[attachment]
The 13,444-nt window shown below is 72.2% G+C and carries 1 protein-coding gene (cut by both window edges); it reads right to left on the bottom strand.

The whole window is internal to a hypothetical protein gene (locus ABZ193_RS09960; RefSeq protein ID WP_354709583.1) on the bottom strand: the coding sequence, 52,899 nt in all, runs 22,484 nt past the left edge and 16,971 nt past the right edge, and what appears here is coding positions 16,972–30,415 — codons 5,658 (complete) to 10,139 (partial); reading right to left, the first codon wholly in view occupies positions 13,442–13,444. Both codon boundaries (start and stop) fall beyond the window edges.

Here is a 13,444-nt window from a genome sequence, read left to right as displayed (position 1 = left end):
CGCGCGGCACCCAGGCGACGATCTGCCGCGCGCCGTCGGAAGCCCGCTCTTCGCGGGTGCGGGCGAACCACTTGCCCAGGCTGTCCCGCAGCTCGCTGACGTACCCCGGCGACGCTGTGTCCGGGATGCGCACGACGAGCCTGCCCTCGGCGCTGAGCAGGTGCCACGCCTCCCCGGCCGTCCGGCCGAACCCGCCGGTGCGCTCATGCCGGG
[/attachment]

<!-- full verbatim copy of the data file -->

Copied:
The 13,444-nt window shown below is 72.2% G+C and carries 1 protein-coding gene (cut by both window edges); it reads right to left on the bottom strand.

The whole window is internal to a hypothetical protein gene (locus ABZ193_RS09960; RefSeq protein ID WP_354709583.1) on the bottom strand: the coding sequence, 52,899 nt in all, runs 22,484 nt past the left edge and 16,971 nt past the right edge, and what appears here is coding positions 16,972–30,415 — codons 5,658 (complete) to 10,139 (partial); reading right to left, the first codon wholly in view occupies positions 13,442–13,444. Both codon boundaries (start and stop) fall beyond the window edges.

Here is a 13,444-nt window from a genome sequence, read left to right as displayed (position 1 = left end):
CGCGCGGCACCCAGGCGACGATCTGCCGCGCGCCGTCGGAAGCCCGCTCTTCGCGGGTGCGGGCGAACCACTTGCCCAGGCTGTCCCGCAGCTCGCTGACGTACCCCGGCGACGCTGTGTCCGGGATGCGCACGACGAGCCTGCCCTCGGCGCTGAGCAGGTGCCACGCCTCCCCGGCCGTCCGGCCGAACCCGCCGGTGCGCTCATGCCGGG